Rob, if I understood myself how it survived, I’d be glad to share. I’ve given up trying to analyze it and am just having fun now.

    I hope you got some of the rain too!

  17. nan, i think i said “wow!” to every photo you posted! the colors and textures of the plant combinations you featured are STUNNING! i think you’ve earned the rest of the summer off… enjoy!

    Thanks, Andrea – I intend to enjoy every minute from now on. I hope you have a great fall too.

  18. Hi Nan,

    Your photos are superb, your garden absolutely “something else”and I´m sorry I can´t visit it!


    I think it’s better in pictures, Susie, because that way you don’t see the weeds and the areas that aren’t quite so spiffy (yet).

  19. You have a garden heaven, Nan. Well done.

    Thanks, Joene. Happy Bloom Day!

  20. Gorgeous! Your garden seems to be absolutely thriving in the heat! I love your combination of helenium and Hibiscus acetosella – it’s a great combination of rustic and sophisticated looking plants.

    I’m honored to have you visit, Stacey. I’m having a great time with the ‘Red Shield’ hibiscus this year, now that I’ve found that I can grow it from seed and have as much of it as I want. And it sure hasn’t minded the high temps.

  21. Nan, your gardens are full of interesting plants and pairings. I especially love the front path beds. Gorgeous color combos!
    Your Happy Garden is so much fun. You and your mom did a wonderful job!
    Love the red noodle beans paired with the cardinal climber. You’ve given me an idea about how to place my cardinals now. I was drawing a blank.
    Great inspiration in every corner, Nan – thanks!
    Happy Bloom Day!

    That combo of the red noodle beans and the cardinal climber was purely by chance, Kerri, but I’m loving it – and so are the hummingbirds!

  22. Oh Nan…the garden is amazing (even with a mind of its own!!! haha) I LOVE your color combinations and your garden art is awesome. It’s beautiful where you are;-)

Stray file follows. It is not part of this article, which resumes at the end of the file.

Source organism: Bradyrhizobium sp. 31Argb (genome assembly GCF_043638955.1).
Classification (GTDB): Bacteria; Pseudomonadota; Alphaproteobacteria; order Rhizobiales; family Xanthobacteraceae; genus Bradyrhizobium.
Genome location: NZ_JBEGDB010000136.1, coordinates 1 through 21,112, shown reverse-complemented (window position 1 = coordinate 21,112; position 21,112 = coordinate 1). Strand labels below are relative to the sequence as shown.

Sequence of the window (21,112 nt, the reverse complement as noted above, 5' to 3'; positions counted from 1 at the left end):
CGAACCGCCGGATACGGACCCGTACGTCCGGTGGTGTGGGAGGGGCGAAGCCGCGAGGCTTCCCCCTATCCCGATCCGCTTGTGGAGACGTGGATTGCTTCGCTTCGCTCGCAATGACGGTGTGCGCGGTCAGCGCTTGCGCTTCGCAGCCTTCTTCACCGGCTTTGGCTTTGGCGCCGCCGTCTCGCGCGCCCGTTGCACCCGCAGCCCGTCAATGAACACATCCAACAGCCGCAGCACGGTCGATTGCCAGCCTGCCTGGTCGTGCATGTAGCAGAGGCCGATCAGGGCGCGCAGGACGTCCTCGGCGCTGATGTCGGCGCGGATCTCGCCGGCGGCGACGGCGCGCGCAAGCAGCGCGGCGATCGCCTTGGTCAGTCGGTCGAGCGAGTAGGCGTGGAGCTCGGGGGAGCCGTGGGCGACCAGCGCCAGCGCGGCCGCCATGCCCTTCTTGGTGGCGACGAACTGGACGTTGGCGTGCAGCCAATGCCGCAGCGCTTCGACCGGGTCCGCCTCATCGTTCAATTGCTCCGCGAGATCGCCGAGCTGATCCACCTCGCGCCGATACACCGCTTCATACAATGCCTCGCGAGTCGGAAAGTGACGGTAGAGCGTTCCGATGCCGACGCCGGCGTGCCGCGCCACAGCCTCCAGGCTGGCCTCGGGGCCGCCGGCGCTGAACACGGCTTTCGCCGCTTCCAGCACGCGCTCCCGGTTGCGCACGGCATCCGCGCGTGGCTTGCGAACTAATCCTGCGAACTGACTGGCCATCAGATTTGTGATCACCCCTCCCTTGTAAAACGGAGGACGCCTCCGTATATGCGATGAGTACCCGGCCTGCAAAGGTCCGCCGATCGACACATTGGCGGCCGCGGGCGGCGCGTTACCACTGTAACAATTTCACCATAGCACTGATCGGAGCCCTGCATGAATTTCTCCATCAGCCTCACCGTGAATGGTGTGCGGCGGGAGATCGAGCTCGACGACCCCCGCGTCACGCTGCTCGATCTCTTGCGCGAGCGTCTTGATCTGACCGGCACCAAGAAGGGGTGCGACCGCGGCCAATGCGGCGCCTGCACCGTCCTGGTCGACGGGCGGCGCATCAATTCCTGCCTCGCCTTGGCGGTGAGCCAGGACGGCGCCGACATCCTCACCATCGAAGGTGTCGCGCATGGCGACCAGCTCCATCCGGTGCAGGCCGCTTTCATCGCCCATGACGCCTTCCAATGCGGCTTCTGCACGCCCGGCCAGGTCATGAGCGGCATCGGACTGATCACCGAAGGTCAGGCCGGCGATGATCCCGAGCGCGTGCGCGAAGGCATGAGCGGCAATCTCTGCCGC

It sure is, Jan. Aren’t we lucky to have such a great hobby?

  23. As always, Nan, your garden is an unbelievable inspiration, you have the most amazing eye for combinations…it seems like every time you post something, I’m inspired to try a new combo, or discover some plant I’ve never heard of…you are pretty much the reason I fell in love with Amsonias and Pink Muhly grass together…keep up the amazing work!

    Ow, you’ve touched on one of my big regrets of this season, Scott: the muhly grass didn’t make it through the winter, so I won’t get to enjoy that combination this year. I guess it was time for a change, anyway, but I really don’t like what I ended up sticking in that spot as fillers. I hope I can get the muhly grass back for next year!

  24. Loved the rosy shades of the grass and sweet potato plant together. Beautiful gardens and photos.

    That’s one of my favorites too, Rhonda!

  25. This is about my 5th time through these photos, a great lesson in both photo and garden composition. And at long last, an ID on a plant I saw 3 years ago at Wave Hill ,untagged, the Datisca cannabina, and a Google search reveals they grow it at Annies.. hotcha ! Too bad it gets bigger than I can accommodate at the moment,a common dilemma in my garden.

    That’s great about the Datisca, Kathy. I started growing it because Piet Oudolf showed it in one of his books. I can’t say that I’m absolutely in love with it, but I’ve let it stay and seed around. This one plant is a key feature in the view from one of my office windows, and I’ve become very fond of watching it move in the slightest breeze. If you ever find that you have the room (I imagine that some pruning could keep it shorter than the usual 6-8 feet it reaches here), I’d be glad to share some seeds.

  26. So very, very beautiful, stunning and always an inspiration. (I spent a few hours this week-end pouring over your book: “Grasses”)
    I am amazed – the beds along the featured garden path look so beautiful and full – and if I remember right from a previous blog post – they was just designed and planted this year?

    Hi Lene! The bed that’s right in front of the house does get completely replanted each year. But it’s the Happy Garden in back that you’re probably thinking of – that was the area where I removed my old holding/veggie beds and did a complete redesign.

  27. Howdy Nan,
    Your gardens look fantastic–they appear to servived better than mine. Love the bottle tree–I have used a large bottle in the front cottage garden the last three years–only colored bottles to match the flower colors are allowed—except for the wayward beer bottle from Jim. I’m out to H2O pots–keep up the great work.

    Hey there, Rita! Good to hear from you. Yeah, that rain was skimpy and short-lived, wasn’t it? At least it’s not quite as hot this week.

  28. According to what I see here, I think this weather must have been perfect for you.

    Far from perfect for me, but ok for the plants, apparently!

  29. Judging by the responses to your post and from the images that take my breath away, I hope that you never again wonder why you garden.

    Aw, thanks, Allan. It’s still depressingly dry here, but for the most part, the garden continues to amaze me.